New MotoGP world champion Jorge Lorenzo has accused Yamaha team-mate Valentino Rossi of sour grapes after Sunday’s decider.
Lorenzo secured his fifth world title after main rival Rossi, forced to start from the back of the grid after appearing to kick Marc Marquez in the previous race in Malaysia, could only finish fourth in Valencia.
“It’s obvious there are younger riders who are faster than him,” said Lorenzo who won seven races to Rossi’s four.
“It must be frustrating not to have the speed that would have allowed him to win more races and arrive in Valencia with a greater advantage.
“We don’t know what will happen in the future but probably, just as will happen to me, this was his last chance to be world champion.”
Rossi boasts the longest winning career in Grand Prix history with a span of 19 years between his first triumph in 1996 in the 125cc category and his most recent MotoGP victory in August.
Next February he will be 37, the same age as the oldest champion in the top category – Britain’s Leslie Graham who won the inaugural 500cc championship of 1949 after a career interrupted by wartime.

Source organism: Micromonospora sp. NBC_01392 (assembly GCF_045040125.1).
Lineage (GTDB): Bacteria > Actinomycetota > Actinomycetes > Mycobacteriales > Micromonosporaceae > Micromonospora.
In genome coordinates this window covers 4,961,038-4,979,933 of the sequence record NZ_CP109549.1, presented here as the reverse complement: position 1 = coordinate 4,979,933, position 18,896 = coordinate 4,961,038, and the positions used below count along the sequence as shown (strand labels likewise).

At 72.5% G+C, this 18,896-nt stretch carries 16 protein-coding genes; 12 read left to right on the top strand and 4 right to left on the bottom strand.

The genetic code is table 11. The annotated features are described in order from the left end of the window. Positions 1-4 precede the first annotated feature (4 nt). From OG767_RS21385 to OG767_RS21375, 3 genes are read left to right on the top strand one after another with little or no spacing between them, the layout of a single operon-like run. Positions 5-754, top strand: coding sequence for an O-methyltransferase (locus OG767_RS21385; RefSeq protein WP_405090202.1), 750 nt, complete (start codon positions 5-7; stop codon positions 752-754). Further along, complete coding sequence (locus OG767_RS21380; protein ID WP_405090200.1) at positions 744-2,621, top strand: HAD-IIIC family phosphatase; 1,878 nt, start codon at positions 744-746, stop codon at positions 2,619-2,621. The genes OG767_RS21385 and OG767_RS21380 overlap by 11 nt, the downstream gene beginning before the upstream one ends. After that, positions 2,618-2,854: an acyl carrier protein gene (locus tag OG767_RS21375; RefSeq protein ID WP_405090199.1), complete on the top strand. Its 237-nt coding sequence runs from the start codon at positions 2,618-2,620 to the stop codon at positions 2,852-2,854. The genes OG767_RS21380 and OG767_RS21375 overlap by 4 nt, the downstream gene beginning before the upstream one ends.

Rossi has said he will race on next season but 2015 may well prove to have been the final flourish of a man who ranks as the greatest rider of the modern era with nine world championships including seven in the premier class.
Only compatriot Giacomo Agostini, who raced from 1964 to 1977, has won more.
Rossi showed his class on Sunday when he carved through the field from last place to fourth but was unable to get close to the leading three Spaniards – Lorenzo and Honda riders Marc Marquez and Dani Pedrosa.
He later accused the trio of a cosy agreement to ‘stitch up’ the result and ensure one Spaniard handed over the title to another, and did not attend the prize-giving gala evening.
Outgoing champion Marquez, already a double MotoGP title winner at the age of 22, did attend the event.
The Spaniard has become Rossi’s arch-enemy, with the two clashing several times and the Italian accusing the Honda rider of helping Lorenzo and acting like his ‘bodyguard’.
Lorenzo, whistled on the podium by the sizeable contingent of Rossi supporters in the Valencia crowd, suggested the bad blood had an easy explanation.
“None of this controversy and comments would have happened if Valentino had the speed of Marc, of myself, and had won more races,” the 28-year-old added.
“With a bit more speed and consistency, and without what happened at Sepang, he could have arrived in Valencia with a clear advantage and won the championship comfortably.
“It was not like that and he knows that he let slip this year the opportunity to win his 10th championship and that is hard to accept.”
The two riders, whose relationship was once so poor that a wall divided them in the Yamaha garage, will be together again next season but Lorenzo felt sure they could get along just as they had previously done.
“I’m sure that next year things will improve and there will still be mutual respect,” he said.